In the last couple of years as premium smartphones have achieved incremental improvements, the low and mid-range smartphone market has steadily been improving. Faster processors, as well as optimised software in the form of Google’s ‘Go’ for entry level, and ‘One’ version of Android for mid to high range phones have similarly worked wonders on these lower specced phones.
HMD Global, with the Nokia line of phones has been big adopters of both Go and One versions of Android, and the latest phone to hit our shores is the Nokia 1.3 running Android Go, now available here in Australia for $169.
As a phone, it has some decent specs but the Nokia 1.3 is also the first Android GO device to nab the new Camera GO app, which attracted my attention.
GO apps are of course modified versions of Google apps designed for these lower powered devices. The new Camera GO app is more integrated with the camera module, including offering portrait mode – a feature missing from most low-end camera software. So, with Google, makers of the wonderful Pixel camera software handling the camera smarts, the Nokia 1.3 presents an interesting new prospect in the entry level smartphone market.
HMD Global have kindly loaned EFTM a review device and it’s time to see what it can do.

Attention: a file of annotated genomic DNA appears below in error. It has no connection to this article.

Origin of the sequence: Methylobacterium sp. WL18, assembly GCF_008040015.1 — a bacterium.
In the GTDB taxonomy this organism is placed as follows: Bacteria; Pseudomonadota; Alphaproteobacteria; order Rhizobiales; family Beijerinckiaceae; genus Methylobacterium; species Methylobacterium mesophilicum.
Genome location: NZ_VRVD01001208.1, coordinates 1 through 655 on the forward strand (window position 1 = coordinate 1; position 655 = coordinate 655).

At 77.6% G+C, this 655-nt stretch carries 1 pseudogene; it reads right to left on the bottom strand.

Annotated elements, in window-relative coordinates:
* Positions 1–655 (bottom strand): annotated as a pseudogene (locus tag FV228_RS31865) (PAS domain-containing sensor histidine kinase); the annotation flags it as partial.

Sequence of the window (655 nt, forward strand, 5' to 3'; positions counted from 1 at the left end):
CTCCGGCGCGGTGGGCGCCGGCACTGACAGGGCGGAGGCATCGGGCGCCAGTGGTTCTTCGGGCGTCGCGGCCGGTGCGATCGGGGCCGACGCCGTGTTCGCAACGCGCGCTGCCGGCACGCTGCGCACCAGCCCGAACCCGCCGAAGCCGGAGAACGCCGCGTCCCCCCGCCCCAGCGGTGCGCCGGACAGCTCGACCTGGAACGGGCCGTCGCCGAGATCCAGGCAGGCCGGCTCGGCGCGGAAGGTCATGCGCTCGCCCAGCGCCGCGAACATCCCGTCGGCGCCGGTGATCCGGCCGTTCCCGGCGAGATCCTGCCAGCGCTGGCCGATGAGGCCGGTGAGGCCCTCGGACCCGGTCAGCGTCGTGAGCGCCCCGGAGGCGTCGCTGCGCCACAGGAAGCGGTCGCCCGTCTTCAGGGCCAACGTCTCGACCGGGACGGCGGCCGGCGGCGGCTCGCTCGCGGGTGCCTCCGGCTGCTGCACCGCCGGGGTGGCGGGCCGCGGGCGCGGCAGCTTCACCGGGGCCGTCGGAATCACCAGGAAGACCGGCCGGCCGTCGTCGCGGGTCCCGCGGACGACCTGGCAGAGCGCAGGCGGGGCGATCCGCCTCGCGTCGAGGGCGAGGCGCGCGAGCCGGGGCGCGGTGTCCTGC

Hardware and Design
As a budget phone, HMD Global have made some design choices to fit the price including using a microUSB charging port, or a lot more plastic than on higher end devices.
The plastic is mostly found on the removable rear cover, which protects the likewise removable 3000 mAh battery, as well as microSD Card and Dual-SIM tray. The ‘removeable’ cover though is a real pain to actually remove, with your only instruction to slip something into the almost non-existent gap between the cover and phone – pro-tip: use the microUSB port to get some leverage.
The rear cover has a nicely riffled texture to it, and comes in Cyan, Charcoal and sand colour options – I’m still jealously eyeing off the glorious Cyan colour option ;).
Around the front, the Nokia 1.3 is aesthetically fairly ‘standard’ for a phone in 2020, with a 5.71-inch display which is bright and easy to read, that features a tear-drop ‘notch’ which houses the 5MP selfie-camera. There’s a bit of bezel around that screen, but nothing overly egregious, though there will be the usual complaints about the ‘chin’ on the phone which is fairly large.